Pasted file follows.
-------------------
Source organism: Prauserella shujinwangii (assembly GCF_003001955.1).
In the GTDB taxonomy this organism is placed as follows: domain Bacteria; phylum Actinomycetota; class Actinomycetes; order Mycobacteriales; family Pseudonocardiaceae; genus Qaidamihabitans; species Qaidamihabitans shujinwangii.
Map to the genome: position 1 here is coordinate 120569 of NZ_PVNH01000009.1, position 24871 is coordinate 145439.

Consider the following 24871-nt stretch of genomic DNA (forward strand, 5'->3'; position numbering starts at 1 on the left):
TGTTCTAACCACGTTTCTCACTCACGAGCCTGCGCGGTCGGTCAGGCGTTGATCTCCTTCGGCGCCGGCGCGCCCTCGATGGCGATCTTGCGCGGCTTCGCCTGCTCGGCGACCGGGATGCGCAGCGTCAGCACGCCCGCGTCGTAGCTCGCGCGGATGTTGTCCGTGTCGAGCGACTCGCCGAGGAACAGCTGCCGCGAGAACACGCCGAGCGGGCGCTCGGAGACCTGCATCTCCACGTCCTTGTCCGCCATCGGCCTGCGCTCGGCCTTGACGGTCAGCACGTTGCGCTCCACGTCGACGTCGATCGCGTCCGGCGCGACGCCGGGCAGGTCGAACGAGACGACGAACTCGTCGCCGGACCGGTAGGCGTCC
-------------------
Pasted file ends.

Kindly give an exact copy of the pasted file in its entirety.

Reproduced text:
Source organism: Prauserella shujinwangii (assembly GCF_003001955.1).
In the GTDB taxonomy this organism is placed as follows: domain Bacteria; phylum Actinomycetota; class Actinomycetes; order Mycobacteriales; family Pseudonocardiaceae; genus Qaidamihabitans; species Qaidamihabitans shujinwangii.
Map to the genome: position 1 here is coordinate 120569 of NZ_PVNH01000009.1, position 24871 is coordinate 145439.

Consider the following 24871-nt stretch of genomic DNA (forward strand, 5'->3'; position numbering starts at 1 on the left):
TGTTCTAACCACGTTTCTCACTCACGAGCCTGCGCGGTCGGTCAGGCGTTGATCTCCTTCGGCGCCGGCGCGCCCTCGATGGCGATCTTGCGCGGCTTCGCCTGCTCGGCGACCGGGATGCGCAGCGTCAGCACGCCCGCGTCGTAGCTCGCGCGGATGTTGTCCGTGTCGAGCGACTCGCCGAGGAACAGCTGCCGCGAGAACACGCCGAGCGGGCGCTCGGAGACCTGCATCTCCACGTCCTTGTCCGCCATCGGCCTGCGCTCGGCCTTGACGGTCAGCACGTTGCGCTCCACGTCGACGTCGATCGCGTCCGGCGCGACGCCGGGCAGGTCGAACGAGACGACGAACTCGTCGCCGGACCGGTAGGCGTCC